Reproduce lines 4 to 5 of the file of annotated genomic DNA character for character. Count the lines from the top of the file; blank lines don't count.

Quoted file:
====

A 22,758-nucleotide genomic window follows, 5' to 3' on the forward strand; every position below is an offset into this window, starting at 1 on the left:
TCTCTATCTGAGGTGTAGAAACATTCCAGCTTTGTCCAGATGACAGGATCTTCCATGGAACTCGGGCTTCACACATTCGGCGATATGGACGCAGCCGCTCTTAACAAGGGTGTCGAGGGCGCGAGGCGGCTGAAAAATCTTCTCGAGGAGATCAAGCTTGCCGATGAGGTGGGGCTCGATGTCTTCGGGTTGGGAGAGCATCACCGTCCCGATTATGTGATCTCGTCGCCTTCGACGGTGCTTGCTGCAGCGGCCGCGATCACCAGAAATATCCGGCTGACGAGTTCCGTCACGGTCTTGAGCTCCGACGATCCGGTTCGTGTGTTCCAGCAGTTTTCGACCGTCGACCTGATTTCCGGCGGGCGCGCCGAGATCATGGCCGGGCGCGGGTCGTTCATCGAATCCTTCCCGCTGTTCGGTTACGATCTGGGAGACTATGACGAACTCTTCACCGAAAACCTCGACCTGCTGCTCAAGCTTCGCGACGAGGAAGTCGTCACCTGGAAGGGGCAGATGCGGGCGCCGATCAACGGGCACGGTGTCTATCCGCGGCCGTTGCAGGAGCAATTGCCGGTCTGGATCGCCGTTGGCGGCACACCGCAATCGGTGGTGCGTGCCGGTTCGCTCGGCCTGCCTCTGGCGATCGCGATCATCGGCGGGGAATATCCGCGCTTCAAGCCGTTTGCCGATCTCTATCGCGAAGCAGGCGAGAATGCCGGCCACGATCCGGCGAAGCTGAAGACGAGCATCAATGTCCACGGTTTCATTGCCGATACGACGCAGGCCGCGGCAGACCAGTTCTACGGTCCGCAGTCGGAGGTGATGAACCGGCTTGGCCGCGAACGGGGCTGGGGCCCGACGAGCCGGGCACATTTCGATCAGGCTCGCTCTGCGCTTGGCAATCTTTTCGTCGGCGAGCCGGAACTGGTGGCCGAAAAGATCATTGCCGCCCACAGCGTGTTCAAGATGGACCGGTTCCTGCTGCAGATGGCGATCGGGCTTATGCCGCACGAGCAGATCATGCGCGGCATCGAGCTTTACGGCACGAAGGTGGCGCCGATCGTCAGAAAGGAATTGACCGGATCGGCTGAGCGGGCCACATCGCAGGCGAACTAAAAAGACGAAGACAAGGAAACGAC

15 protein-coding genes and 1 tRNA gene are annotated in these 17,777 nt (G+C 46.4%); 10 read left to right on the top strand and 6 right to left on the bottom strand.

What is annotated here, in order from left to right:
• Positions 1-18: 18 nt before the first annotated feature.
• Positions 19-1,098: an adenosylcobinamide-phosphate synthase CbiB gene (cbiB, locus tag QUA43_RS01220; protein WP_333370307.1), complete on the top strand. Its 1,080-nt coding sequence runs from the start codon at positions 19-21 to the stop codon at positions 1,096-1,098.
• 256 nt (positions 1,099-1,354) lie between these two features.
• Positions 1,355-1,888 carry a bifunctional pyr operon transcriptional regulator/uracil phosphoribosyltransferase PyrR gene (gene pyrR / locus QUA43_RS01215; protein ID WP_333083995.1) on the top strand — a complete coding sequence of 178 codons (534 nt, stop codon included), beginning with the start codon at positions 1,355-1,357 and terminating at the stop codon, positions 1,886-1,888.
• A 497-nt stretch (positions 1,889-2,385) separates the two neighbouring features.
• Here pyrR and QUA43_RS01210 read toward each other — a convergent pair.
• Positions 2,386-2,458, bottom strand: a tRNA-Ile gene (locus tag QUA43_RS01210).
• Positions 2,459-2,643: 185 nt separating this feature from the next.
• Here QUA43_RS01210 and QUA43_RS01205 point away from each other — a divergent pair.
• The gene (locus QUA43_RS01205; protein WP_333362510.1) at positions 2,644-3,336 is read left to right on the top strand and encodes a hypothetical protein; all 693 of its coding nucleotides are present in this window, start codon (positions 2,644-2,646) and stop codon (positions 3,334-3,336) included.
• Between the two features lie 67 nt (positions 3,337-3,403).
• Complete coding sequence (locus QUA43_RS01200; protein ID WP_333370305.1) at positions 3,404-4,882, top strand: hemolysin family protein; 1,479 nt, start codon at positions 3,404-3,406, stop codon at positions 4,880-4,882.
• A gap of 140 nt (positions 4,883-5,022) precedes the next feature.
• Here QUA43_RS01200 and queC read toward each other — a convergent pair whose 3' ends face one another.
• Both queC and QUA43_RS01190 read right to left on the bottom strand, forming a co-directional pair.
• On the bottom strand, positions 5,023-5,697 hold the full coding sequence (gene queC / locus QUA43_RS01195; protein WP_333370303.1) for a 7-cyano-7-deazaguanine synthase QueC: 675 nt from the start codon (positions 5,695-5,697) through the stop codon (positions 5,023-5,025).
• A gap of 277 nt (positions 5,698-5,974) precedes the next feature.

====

What is annotated here, in order from left to right:
• Positions 1-18: 18 nt before the first annotated feature.